Top 5 Regulations Canadian Dispensaries Need to Know
It’s only been a few a weeks since Canada legalized recreational marijuana by passing the Cannabis Act, but government officials are already working on rules for the adult-use marketplace. Prime Minister Justin Trudeau announced that on October 17th Canadian dispensaries can commence selling so legislators are wasting no time in drafting regulations.
Unfortunately the regulations in their entirety will not be available until late July when the Canada Gazette will publish them. For now, Canadian dispensaries must request information regarding regulations via email or telephone. However, there are five major regulations that will be responsible for shaping the landscape of the new recreational cannabis market.
No THC Potency Limit for Flower
New regulations stipulate that no additional THC can be added to dried marijuana flower. However there is no limit when it comes to the THC or CBD percentage that is naturally occuring in the plant. This regulation is designed to create a competitive market for cannabis cultivators now that it will be legal to grow and sell. Flower that contains a high percentage of THC will fetch a higher retail price but cannot be altered to do so.
THC Limit on Discrete Unit Products
While flower will not be regulated when it comes to THC potency, many of the manufactured cannabis products will have a THC limit. The Canadian government has decided that all ‘discrete unit’ products will only be allowed to contain 10 milligrams of THC. While the ‘discrete unit’ product description is a bit vague it does apply to all products that can be “administered orally, rectally, vaginally, or topically.”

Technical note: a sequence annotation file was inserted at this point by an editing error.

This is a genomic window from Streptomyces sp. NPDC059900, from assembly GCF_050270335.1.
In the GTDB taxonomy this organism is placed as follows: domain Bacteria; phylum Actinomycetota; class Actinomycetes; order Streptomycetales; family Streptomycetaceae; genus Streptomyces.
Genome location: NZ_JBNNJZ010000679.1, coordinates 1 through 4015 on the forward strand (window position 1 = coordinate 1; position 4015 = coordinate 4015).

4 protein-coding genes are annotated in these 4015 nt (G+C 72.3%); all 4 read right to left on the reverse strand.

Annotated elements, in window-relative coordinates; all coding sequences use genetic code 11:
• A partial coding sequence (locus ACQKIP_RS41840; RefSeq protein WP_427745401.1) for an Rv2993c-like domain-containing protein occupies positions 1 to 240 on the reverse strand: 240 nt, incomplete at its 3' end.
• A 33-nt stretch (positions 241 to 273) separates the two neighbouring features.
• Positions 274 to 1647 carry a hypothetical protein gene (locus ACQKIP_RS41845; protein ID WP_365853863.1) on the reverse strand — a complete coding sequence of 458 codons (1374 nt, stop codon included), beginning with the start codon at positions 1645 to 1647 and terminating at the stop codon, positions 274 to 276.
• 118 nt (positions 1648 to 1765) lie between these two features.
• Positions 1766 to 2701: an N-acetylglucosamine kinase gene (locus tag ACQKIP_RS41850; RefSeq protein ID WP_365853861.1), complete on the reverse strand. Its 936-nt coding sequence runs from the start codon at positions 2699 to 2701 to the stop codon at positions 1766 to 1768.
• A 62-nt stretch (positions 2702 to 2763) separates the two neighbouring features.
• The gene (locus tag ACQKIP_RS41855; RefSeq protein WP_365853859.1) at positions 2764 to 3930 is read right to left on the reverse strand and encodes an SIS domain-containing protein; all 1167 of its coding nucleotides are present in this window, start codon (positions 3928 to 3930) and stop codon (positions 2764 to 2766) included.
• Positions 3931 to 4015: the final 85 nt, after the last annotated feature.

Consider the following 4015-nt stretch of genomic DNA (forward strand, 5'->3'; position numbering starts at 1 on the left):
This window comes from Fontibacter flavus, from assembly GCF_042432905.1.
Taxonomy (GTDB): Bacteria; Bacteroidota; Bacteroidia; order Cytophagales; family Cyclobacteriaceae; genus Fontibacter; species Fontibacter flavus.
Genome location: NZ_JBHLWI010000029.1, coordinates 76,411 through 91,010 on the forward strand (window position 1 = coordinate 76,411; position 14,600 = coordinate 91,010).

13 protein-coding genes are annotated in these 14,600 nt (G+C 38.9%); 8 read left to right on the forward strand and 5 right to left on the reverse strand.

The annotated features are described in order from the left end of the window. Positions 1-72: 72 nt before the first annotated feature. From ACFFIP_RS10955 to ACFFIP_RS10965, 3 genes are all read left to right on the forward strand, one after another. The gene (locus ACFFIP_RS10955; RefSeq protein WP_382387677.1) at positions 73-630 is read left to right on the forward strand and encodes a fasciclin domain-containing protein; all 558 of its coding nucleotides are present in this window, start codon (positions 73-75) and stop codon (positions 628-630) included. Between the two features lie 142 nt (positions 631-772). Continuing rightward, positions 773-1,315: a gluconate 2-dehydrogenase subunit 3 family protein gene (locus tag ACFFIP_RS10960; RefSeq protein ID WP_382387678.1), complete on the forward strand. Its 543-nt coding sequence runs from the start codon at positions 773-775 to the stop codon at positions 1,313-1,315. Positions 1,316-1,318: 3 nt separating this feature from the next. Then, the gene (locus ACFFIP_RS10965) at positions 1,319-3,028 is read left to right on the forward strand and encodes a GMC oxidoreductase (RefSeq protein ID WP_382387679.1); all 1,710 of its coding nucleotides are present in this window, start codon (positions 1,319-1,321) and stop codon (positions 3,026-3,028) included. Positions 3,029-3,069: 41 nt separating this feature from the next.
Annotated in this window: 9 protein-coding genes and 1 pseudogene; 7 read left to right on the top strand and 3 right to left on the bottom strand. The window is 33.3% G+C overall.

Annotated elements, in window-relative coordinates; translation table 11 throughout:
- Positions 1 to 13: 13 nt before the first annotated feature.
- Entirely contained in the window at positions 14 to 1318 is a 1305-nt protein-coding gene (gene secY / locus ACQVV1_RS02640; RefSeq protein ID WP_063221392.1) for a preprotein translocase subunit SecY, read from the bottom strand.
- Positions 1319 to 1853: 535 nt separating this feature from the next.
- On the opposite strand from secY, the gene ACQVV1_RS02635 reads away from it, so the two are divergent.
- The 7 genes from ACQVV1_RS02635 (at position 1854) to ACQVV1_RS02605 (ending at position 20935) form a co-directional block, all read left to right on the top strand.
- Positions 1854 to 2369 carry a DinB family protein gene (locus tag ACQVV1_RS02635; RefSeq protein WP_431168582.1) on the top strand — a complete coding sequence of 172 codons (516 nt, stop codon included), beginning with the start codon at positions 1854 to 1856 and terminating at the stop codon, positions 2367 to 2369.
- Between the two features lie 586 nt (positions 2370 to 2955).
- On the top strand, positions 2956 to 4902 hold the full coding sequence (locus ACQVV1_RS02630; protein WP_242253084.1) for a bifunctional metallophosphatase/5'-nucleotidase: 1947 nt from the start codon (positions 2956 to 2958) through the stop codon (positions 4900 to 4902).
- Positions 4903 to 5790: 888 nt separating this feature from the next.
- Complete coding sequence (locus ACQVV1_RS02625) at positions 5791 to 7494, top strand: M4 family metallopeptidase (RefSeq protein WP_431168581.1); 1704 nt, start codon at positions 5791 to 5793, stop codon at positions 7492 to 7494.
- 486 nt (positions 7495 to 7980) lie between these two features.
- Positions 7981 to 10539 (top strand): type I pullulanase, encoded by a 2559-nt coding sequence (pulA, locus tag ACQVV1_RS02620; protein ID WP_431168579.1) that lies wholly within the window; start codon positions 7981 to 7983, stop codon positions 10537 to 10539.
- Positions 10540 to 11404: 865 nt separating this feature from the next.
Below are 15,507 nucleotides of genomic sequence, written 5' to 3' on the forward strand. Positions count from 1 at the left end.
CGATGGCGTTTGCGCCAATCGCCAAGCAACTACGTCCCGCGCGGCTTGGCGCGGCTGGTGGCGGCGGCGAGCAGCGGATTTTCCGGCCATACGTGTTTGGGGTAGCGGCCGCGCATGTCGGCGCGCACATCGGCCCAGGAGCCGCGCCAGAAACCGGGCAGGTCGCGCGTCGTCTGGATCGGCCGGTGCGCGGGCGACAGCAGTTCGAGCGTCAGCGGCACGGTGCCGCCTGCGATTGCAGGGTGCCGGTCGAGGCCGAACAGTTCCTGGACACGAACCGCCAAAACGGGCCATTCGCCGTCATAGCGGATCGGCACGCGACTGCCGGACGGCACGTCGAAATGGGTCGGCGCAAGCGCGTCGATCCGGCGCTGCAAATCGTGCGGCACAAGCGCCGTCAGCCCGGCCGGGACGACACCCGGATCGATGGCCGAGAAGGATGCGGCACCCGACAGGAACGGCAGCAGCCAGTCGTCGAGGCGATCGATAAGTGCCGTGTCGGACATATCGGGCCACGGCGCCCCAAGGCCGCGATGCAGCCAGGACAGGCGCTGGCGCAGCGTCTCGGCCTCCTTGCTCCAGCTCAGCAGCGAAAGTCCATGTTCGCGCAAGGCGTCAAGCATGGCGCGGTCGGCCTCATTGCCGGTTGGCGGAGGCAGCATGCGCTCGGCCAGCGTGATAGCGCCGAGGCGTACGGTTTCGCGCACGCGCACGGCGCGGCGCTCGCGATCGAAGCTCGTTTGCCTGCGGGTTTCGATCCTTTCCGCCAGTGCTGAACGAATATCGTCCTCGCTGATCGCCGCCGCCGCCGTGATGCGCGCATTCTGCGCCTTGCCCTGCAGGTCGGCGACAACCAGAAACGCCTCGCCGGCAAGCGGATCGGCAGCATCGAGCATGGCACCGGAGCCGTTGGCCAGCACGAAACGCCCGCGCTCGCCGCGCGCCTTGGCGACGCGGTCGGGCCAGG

Plain Product Packaging
In an effort to prevent cannabis products from appealing to children, new regulations will require cannabis to be in very plain packaging. Canadian dispensaries will only be allowed to sell marijuana in packaging that adheres to strict guidelines regarding color, branding, and logos. The packaging must also display specific labelling that provides specific product information, the universal cannabis symbol, and a health warning.
Investor Financial Contributions
Almost all legal states have stringent record keeping regulations for cannabis retailers and Canadian dispensaries will be required to do the same. Canada’s record keeping regulations will mandate that any licensed cultivator, manufacturer, or retailer provide financial transaction information on majority investors. This could discourage some angel investors as they will be subject to federal oversight when it comes to their business engagements will cannabis businesses.
Licenses for Micro-Businesses
While large grow operations will likely spring up to meet the demand of Canadian dispensaries, the provinces will be issuing business licenses for micro-businesses. This is exciting news for micro-cultivators who are wizards at growing boutique strains, however they will only be allow to farm in an area of 200 square meters or less. Micro-processors will only be allowed to process less than 600 kilos of dried cannabis but this should be sufficient to sustain a healthy business model.